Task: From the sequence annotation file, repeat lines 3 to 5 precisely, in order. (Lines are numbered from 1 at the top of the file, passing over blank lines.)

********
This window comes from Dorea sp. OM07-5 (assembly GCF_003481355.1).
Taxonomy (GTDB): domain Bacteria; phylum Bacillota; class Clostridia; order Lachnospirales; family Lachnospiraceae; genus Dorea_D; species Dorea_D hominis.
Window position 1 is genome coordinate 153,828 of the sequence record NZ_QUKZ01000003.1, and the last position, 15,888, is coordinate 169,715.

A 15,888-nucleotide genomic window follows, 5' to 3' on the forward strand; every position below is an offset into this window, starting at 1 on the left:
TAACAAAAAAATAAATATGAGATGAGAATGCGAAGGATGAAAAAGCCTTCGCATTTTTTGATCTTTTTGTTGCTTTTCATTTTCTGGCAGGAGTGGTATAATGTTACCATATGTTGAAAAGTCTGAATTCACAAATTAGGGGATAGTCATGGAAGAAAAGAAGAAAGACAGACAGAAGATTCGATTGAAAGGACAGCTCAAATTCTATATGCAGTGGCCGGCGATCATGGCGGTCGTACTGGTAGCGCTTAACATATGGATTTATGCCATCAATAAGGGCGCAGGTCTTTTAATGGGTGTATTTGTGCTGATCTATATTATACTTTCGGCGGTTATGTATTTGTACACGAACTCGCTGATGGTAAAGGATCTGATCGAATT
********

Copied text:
Window position 1 is genome coordinate 153,828 of the sequence record NZ_QUKZ01000003.1, and the last position, 15,888, is coordinate 169,715.

A 15,888-nucleotide genomic window follows, 5' to 3' on the forward strand; every position below is an offset into this window, starting at 1 on the left:
TAACAAAAAAATAAATATGAGATGAGAATGCGAAGGATGAAAAAGCCTTCGCATTTTTTGATCTTTTTGTTGCTTTTCATTTTCTGGCAGGAGTGGTATAATGTTACCATATGTTGAAAAGTCTGAATTCACAAATTAGGGGATAGTCATGGAAGAAAAGAAGAAAGACAGACAGAAGATTCGATTGAAAGGACAGCTCAAATTCTATATGCAGTGGCCGGCGATCATGGCGGTCGTACTGGTAGCGCTTAACATATGGATTTATGCCATCAATAAGGGCGCAGGTCTTTTAATGGGTGTATTTGTGCTGATCTATATTATACTTTCGGCGGTTATGTATTTGTACACGAACTCGCTGATGGTAAAGGATCTGATCGAATT